There was the usual “complex diagram becomes nice simple diagram” slide that supports every “digital transformation” presentation – but it was fairly plausible. The technical architecture here has to cope with 10 million messages a day (using IBM MQ, a very well-understood and well-tuned message queuing product). It uses microservices, fully automated builds (to Docker and OpenShift Container Platform v3.3), runs on Atomic Host OS and provides an “industry standard” OSS automated delivery pipeline (i.e., DevOps). It’s built on a high-availability AWS cloud infrastructure (three availability zones in one Region). Network traffic is over private leased lines rather than the Internet (using Amazon Virtual Private Cloud and AWS Direct Connect).
The deployment pipeline includes automatic code vulnerability scans and static code analysis, which is very welcome. But, this is “necessary, not sufficient”, I think, as you still need to be sure that you are building the right code, as well as code done right – the presenter agreed. The pipeline includes manual triggers (gates) for promotion to next environment and to production.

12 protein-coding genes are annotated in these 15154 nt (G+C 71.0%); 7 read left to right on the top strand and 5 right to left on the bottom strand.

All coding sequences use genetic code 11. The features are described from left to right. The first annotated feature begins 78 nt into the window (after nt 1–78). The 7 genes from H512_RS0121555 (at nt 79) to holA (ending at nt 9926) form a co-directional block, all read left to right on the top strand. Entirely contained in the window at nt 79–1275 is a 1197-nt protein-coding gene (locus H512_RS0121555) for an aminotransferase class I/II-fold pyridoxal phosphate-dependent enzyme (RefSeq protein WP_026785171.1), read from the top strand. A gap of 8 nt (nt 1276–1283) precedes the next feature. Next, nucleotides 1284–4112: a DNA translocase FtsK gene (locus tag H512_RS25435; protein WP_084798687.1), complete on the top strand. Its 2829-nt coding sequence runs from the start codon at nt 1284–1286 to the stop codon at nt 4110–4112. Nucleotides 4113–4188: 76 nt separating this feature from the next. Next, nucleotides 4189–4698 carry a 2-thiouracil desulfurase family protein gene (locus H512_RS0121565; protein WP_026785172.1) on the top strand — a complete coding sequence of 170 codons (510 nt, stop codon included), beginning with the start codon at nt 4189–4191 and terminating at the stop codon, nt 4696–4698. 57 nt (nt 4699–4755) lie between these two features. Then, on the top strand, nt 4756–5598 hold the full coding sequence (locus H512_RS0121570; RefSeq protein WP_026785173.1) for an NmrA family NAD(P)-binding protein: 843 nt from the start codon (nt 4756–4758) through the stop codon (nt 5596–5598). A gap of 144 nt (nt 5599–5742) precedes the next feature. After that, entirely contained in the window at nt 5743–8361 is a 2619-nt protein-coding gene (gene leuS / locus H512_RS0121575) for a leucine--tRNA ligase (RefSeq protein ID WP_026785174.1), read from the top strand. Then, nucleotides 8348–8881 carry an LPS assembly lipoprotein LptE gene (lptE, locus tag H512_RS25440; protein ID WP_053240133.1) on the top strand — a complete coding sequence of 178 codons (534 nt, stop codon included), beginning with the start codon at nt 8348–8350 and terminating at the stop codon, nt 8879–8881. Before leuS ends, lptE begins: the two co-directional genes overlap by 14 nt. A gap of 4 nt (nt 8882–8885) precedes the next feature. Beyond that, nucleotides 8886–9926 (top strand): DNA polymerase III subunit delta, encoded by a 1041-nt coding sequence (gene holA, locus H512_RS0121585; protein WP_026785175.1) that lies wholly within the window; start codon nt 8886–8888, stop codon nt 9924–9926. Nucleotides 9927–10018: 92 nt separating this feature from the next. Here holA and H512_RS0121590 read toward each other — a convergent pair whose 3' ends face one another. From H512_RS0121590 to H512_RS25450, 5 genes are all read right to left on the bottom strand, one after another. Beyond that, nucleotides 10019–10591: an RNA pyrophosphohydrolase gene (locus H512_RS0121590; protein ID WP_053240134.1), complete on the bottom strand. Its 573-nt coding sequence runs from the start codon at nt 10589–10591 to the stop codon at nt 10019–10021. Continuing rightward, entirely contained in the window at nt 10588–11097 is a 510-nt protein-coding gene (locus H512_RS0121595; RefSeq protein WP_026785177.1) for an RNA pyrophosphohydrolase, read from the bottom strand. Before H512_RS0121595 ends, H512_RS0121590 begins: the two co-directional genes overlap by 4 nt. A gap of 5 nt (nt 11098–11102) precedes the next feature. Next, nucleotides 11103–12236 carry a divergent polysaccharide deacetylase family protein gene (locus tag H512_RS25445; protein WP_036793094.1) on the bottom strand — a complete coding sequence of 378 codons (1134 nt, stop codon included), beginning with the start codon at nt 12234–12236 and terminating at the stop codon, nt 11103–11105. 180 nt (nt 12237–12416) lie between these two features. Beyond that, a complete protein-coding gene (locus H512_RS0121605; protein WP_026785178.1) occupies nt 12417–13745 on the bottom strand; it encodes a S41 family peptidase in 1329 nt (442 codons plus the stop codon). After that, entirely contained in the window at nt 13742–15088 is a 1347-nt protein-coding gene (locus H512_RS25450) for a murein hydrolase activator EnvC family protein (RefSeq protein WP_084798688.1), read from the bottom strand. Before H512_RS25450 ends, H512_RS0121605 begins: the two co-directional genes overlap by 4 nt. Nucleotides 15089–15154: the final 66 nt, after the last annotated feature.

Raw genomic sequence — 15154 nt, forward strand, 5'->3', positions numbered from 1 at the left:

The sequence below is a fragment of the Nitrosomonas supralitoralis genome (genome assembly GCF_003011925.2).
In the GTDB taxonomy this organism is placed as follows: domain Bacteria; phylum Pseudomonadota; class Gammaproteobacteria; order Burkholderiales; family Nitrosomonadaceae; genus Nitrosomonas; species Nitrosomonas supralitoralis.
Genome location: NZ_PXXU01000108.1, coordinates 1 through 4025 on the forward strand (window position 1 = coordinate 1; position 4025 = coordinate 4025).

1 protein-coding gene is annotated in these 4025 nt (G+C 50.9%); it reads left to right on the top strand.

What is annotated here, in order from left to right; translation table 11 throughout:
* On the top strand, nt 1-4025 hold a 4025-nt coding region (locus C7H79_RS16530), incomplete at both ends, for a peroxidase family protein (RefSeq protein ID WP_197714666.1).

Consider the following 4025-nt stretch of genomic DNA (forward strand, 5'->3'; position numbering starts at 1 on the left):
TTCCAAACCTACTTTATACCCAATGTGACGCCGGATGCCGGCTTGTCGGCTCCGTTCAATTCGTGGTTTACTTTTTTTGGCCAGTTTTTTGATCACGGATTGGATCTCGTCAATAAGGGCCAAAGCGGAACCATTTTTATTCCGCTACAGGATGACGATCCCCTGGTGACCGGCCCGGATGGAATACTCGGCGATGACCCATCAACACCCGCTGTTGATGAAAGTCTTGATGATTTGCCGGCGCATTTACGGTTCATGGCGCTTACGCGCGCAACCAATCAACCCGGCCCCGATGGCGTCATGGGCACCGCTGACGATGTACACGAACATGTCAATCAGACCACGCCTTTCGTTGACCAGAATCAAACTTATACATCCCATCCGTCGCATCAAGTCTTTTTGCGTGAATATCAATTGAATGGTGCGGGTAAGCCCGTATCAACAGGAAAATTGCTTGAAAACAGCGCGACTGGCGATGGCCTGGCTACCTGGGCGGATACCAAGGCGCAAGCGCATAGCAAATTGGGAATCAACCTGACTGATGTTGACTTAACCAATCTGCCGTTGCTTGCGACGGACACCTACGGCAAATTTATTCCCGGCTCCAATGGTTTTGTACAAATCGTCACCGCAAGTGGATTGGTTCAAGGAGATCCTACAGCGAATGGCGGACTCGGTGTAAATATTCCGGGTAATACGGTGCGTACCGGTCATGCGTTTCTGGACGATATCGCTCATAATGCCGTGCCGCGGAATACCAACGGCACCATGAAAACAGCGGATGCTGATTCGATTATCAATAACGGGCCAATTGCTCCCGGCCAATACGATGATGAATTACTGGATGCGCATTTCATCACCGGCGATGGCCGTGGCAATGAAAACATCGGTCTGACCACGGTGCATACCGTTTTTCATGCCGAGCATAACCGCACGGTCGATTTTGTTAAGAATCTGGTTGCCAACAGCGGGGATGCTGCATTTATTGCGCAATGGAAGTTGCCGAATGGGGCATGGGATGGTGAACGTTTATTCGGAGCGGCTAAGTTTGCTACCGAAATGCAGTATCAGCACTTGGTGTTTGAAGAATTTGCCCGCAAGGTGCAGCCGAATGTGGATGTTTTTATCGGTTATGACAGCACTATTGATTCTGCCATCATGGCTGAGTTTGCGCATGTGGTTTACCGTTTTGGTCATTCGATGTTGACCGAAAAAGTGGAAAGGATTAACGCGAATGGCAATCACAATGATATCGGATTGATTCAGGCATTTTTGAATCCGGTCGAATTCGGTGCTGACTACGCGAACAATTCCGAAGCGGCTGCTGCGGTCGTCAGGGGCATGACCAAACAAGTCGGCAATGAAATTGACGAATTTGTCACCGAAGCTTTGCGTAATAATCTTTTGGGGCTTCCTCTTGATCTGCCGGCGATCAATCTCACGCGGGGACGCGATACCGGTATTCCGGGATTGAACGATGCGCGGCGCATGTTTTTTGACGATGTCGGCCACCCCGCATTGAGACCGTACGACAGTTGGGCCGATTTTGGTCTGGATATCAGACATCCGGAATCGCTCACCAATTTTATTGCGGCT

- Gluster FS, it’s new – team needs to get up to speed with its approach to storage fast; integration with OpenShift ecosystem is ongoing; its stability still improving;
- IBM MQ, it’s being used in a new way, inside containers, so there are few existing use cases to measure against; and there are new levers for tuning performance, not everything is directly under your control;
- Security – is still catching up with container and public cloud approaches; you have to consider security at each layer and make sure that each level works properly with other levels, in security terms.
All-in-all, this SEAM meetup was well-run, socially fun, and informative – an excellent resource for developers working in a fast-changing environment. The venue was also a lesson in the physical security often implemented around IP-generation these days – at one point, I wondered if I was ever going to be able to escape! But at least someone thinks that developers matter.